The ‘Streaming’ War Is Hotting Up
Broadcasters are training all efforts on OTT, eagerly awaiting the money to follow, but where will it come from when the competition is only getting tougher
Like all things Amazon, the company has gone all out once again in pushing its Prime Video service on mass media and other platforms in various markets including India. For Amazon’s CEO Jeff Bezos, Prime Video is another stepping stone for the company, and the subscriber part of the business is the most attractive because he believes it eventually assists the mother brand. Then there is the original king of streaming videos — Netflix. Arguably the avant-garde of the genre, Netflix put binge watching and streaming on the map. India is one of its most critical markets and Netflix too is doing all it can to woo the onliners in India
But apart from the very many local options, where telecom carriers are also joining the race, the two global players have extreme competition from national broadcasters for whom the online route has become significant. STAR India, Zee, Viacom18, Sony have all ensured that they are present on all connected screens including mobile. Hotstar brings the might of the STAR network as well as has a content line-up from other markets including the US.
The platform took a big step forward when it created an all-episodes-at-once show ‘Tanhaiyan’ for Valentine’s Day, indicating the commitment it has to the medium.
If you are into streaming, you would know that Prime Video and Netflix have been busy signing exclusive deals with Bollywood movies too to sweeten the pot. The going is not easy f or them — compared to Rs 500 Netflix subscription, Hotstar Premium is available for Rs 190, and the premium is only needed for a selection of movies and for access to STAR’s original shows at 6 PM, ahead of the television telecast.
The over the top (OTT) business has become a big deal for all broadcasters from a future perspective. With India’s active OTT video subscribers expected to reach 105 million by 2020, and the proliferation of 4G, the logic is evident.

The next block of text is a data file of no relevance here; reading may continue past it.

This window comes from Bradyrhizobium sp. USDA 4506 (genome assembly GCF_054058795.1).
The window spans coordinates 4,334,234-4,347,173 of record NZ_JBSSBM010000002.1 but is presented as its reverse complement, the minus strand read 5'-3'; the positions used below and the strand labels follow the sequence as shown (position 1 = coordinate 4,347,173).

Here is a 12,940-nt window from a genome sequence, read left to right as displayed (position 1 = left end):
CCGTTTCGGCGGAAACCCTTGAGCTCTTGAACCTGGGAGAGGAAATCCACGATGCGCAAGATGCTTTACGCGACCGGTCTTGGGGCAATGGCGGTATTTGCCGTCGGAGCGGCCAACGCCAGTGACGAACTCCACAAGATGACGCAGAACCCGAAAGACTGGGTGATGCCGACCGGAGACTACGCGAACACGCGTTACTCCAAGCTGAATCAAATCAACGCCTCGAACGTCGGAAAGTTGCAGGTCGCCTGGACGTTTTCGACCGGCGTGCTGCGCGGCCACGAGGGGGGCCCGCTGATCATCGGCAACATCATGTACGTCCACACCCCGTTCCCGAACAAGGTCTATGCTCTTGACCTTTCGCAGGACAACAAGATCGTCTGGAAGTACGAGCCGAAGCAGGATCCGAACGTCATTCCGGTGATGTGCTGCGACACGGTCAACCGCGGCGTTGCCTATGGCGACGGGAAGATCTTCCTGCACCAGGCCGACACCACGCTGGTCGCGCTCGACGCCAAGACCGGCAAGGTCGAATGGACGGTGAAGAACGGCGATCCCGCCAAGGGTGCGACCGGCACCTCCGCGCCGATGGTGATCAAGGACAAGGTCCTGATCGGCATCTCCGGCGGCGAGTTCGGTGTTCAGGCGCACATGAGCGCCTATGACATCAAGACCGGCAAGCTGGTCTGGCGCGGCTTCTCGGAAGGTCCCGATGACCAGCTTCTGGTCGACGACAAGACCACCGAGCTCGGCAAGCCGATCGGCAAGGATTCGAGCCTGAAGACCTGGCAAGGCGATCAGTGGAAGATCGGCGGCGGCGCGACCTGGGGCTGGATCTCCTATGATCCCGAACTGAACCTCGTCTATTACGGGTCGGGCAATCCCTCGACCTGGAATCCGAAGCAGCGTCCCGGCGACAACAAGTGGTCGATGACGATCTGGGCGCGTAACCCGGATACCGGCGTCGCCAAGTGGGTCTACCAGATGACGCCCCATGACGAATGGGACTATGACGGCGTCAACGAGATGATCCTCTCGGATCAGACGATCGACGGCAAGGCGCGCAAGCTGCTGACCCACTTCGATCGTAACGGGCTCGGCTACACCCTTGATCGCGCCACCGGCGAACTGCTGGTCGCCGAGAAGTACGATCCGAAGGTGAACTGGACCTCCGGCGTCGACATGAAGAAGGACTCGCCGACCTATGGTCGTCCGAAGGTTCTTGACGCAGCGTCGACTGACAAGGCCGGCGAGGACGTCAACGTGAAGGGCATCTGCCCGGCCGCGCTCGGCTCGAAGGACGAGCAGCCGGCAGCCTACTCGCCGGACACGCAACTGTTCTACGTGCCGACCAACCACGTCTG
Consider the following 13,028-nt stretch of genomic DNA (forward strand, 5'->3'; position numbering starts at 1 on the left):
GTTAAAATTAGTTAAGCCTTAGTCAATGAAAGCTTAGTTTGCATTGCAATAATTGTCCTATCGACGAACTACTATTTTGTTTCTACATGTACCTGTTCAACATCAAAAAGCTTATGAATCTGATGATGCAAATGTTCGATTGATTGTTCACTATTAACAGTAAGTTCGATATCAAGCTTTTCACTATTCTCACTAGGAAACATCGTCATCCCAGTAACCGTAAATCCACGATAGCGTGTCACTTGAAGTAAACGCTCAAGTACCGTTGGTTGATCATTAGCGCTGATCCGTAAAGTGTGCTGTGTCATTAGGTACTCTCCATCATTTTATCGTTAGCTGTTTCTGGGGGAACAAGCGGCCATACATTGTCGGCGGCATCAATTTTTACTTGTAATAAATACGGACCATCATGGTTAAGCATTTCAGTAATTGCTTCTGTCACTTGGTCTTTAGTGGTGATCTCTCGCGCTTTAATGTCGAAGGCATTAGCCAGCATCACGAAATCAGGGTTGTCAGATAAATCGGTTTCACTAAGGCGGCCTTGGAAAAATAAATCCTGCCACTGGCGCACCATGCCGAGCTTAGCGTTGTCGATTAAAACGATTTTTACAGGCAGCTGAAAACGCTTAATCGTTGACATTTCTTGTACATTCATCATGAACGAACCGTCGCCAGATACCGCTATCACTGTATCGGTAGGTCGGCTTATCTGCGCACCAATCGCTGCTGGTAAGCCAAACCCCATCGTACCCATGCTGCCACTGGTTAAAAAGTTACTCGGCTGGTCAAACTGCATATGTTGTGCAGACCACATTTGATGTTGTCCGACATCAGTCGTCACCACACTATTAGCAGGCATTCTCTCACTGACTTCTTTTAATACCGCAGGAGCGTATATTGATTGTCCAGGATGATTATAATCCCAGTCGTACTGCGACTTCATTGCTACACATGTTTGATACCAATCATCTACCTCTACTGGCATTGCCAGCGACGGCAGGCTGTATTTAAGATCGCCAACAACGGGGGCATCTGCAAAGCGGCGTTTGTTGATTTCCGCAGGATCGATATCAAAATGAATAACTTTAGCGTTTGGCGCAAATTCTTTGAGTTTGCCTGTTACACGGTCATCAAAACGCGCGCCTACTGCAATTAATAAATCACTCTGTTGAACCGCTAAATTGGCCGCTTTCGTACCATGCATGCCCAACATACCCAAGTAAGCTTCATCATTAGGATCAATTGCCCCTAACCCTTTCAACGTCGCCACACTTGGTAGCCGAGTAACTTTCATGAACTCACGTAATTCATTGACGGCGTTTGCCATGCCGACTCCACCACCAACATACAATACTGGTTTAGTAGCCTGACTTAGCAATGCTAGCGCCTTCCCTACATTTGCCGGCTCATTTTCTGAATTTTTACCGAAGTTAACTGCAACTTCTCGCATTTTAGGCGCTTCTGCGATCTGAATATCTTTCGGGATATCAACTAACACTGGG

The issue with the OTT game plan though is the monetisation of it.
While Netflix and Prime Video give no access without a paid subscription, the one-month free trial not counted, most broadcast OTT players come with the unwritten rule of free viewing. For them, the focus of the OTT has been on adding subscribers and raising volume of downloads or time spent.
While free OTT may make sense at the moment for broadcasters, in the long term, the question of monetisation will get tougher. In all fairness, the likes of Hotstar have experimented with inapp ads, though the jury is still out on its success. Besides, in the download versus revenue battle, the former has taken precedence, and the space has been dubbed ‘investment’ as a starting point. Why? Because that has been the nature of all things digital. The brightest business minds are struggling to devise a viable revenue model, but none have the heart to risk going with the ‘pay model’ right from the start. The classic chicken and egg case.
In some ways, there is good news here — the likes of Hotstar can compete with Netflix and Prime Video in any market with a large South Asian Diaspora (which is present in many markets). So when everything falls in place, permissions included — India will hopefully be exporting stronger streaming options. That being said, when business units don’t make P&L sense for long, the focus is compromised. For now, it all boils down to ‘which player can keep spending without waiting for returns’. The problem is those words together never imply a happy situation.
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